Briana Heaney Published

Historic Floods Leave Rural Community With Questions

A road eroded away to a skinny sliver sits along a tiny creek.
This small creek that can usually be stepped over rose up the 20-foot bank and eroded away at the road.

Escaping The Flood

Anna Goodnight’s yellow panel house sits along the Little Creek hollow. Her home, and the other homes on this street, are accessible by a small bridge that crosses a trickling creek. The morning of August 28th she stood along the side road holding her son’s hand, waiting to put him on the bus. It was raining and had been raining on and off for a couple days.

At 6:45 a.m. Anna looked up the road and noticed the small creek was the slightest bit higher than normal. 

“I looked up the road and I called their dad. I said, are you sure everything’s still good? Yeah, (he said) sure. I said, Are you sure? Are you sure everything’s gonna be okay? He said yeah, everything’s fine,” Goodnight said. 

Moments after she ended the call the river had breached its five-foot banks. She looked up stream and saw waves of turbulent water coming towards her. 

“It literally looked like the dam opened and all this just came gushing down,” she said. 

The bridge that connects the road to their house was washed away creating a cascade of thunderous sounds as bridge after bridge gave way to the pressure of the raging creek. 

Anna ran over the bridge, back to her house to grab her other child and her dogs. Then back over the bridge through a veil of water that was coming up over it, to her car.  

“As soon as we got across it wiped the whole thing out. When I got in the car to leave, you can see, it followed us all the way down. Just rushing out,” Goodnight said. 

Another one of her neighbors was not able to cross the creek in time. Goodnight says she saw her on the other side of the flooding creek climbing with her four young children up over the mountain to get to high ground away from the waters. 

muddy flood water blankets the ground around blue home under dark skies.
Seven homes were washed away in the floods in late August. Credit/Anna Goodnight

Mountains Of Water

The residents in this area are used to floods because these hollows, or areas low in a valley lined up with creeks, are vulnerable to flash floods. However, residents that live along Little Creek all said this flood was different. 

“Never have I witnessed anything like that,” Goodnight said. 

A flood warning was not issued until 7 a.m. — 15 minutes after Goodnight said the flood started.

“A statement was made from somebody, ‘When you get an alert, that you need to leave your home.’ Well, there was no alert. There was no warning. There was not a flood warning. There was nothing,” Goodnight said. 

Most residents say as quickly as the water went up, it went down. That’s characteristic of a watershed area that has been impacted by surface mines, said Nicolas Zegre, a professor of forest hydrology at WVU’s mountain hydrology laboratory. 

“When we get into surface mine systems, because of all the impervious surfaces and the lack of vegetation and lack of soils, we see a very flashy flow response where the stream rises very quickly. It peaks very quickly, and then it falls very quickly. And that shape of the hydrograph does say a lot about what’s going on in that watershed,” Zegre said.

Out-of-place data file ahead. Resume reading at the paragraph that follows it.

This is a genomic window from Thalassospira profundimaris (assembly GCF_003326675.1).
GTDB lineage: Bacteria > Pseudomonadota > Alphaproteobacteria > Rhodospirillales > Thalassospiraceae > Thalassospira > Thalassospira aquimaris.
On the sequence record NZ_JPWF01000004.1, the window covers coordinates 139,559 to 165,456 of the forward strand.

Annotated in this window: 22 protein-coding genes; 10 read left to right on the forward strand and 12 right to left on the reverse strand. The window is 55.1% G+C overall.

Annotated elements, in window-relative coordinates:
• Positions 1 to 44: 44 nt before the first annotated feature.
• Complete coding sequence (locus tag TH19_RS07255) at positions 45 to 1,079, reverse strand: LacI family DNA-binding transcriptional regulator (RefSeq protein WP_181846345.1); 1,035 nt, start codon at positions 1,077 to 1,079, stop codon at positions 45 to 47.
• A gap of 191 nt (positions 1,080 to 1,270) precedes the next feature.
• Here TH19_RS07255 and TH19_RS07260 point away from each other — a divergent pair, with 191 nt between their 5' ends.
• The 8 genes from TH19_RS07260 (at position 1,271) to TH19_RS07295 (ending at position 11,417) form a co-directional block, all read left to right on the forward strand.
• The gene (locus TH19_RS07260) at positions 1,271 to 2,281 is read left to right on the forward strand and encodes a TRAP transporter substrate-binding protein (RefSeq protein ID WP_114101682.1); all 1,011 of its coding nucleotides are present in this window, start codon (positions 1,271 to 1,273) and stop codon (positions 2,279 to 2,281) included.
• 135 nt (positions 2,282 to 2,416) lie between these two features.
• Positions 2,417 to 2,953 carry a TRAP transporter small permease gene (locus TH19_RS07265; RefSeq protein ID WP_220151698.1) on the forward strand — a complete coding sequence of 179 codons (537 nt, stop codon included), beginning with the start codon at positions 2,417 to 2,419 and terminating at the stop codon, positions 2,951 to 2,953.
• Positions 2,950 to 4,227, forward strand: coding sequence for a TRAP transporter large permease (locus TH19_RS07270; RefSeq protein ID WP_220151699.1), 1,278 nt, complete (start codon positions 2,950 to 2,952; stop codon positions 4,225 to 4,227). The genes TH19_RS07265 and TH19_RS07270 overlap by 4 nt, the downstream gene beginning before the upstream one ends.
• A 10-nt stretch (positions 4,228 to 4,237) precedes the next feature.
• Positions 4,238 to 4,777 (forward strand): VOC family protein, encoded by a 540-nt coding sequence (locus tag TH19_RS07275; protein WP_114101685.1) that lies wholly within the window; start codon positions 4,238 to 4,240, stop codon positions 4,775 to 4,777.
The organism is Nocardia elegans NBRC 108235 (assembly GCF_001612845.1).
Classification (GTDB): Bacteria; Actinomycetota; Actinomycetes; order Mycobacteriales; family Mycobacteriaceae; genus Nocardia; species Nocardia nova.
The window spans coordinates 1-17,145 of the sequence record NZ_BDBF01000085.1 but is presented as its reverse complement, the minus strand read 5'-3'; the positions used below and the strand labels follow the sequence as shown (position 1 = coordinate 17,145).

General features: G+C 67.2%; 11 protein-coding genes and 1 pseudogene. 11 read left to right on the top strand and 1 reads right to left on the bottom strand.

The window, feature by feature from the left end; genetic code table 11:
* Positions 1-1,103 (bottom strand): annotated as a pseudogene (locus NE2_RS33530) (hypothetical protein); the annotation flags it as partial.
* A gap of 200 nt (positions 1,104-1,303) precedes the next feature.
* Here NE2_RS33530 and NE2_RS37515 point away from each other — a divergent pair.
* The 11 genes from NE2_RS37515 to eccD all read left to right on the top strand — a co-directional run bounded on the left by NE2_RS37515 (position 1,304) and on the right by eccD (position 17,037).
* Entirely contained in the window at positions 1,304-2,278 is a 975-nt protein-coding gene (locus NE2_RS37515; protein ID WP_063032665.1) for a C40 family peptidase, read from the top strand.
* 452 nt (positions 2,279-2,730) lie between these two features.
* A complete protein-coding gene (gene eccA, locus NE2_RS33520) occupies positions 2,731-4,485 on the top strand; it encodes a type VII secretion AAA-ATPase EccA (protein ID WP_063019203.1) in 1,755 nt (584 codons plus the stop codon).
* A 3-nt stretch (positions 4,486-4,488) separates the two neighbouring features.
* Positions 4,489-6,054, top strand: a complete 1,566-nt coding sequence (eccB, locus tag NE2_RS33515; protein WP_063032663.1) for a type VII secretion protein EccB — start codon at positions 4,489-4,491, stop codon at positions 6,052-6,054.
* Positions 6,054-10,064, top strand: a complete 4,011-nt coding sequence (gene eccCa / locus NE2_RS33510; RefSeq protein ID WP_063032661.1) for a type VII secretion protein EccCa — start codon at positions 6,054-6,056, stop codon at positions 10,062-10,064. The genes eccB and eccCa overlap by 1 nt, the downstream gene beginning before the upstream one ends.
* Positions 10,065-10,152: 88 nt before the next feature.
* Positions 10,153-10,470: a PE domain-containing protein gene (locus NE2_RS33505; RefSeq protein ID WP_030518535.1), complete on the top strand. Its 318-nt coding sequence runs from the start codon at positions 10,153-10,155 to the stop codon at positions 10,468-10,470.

In an undisturbed watershed, different things happen to the precipitation, Zegre said. Some of it is absorbed by the ground and stored for later use, some of it absorbed by trees and used in a process called transpiration, some of it is held in the ground or puddles and eventually evaporates. He said even if that water does eventually find its way into the creek, it typically releases the water over a longer period of time, having less intense peaks. 

“The biological system that normally would attenuate that rainfall is no longer there. So, we would expect increases in runoff on landscapes,” he said. 

Moving Mountains 

Reclaimed mines don’t do much better. 

“The big question as to whether reclamation ever restores the function of the watershed: The answer is no,” Zegre said. 

That’s because those mines, even when complying with state and federal law, usually just plant exotic grasses on top of the minded areas. 

“So this requires, you know, built infrastructure to kind of manage the runoff that’s coming off of these impervious surfaces that are associated with the mine. So even when it’s recreated, it’s still a disturbed landscape that is largely dominated by minerals and rocks, as opposed to soils and trees,” Zegre said. 

The areas that were flooded are wrapped with older spiraling contour mines and dotted with newer mountaintop removal mines. Mountaintop removal mines are the most common form of modern coal mining. 

“It’s really efficient. And so what this does is it starts at the top of the mountain, it removes the trees, it removes the soils, and then it uses explosives to remove the geologic overburden on top of those coal seams,”  Zegre said. 

Geological overburden is an industry word for a million pieces of blown-up rock that once formed the top of a mountain. That rock is then placed in the valleys to create another industry word, “Valley Fills.”

Some experts, like Zegre, say valley fills store water. 

“Research that we’ve done on this has shown, at least for the Coal River watershed in the southern coalfields in West Virginia, maximum flows have been decreasing in that watershed,” he said. “And it was our belief that that was associated with the valley fills.”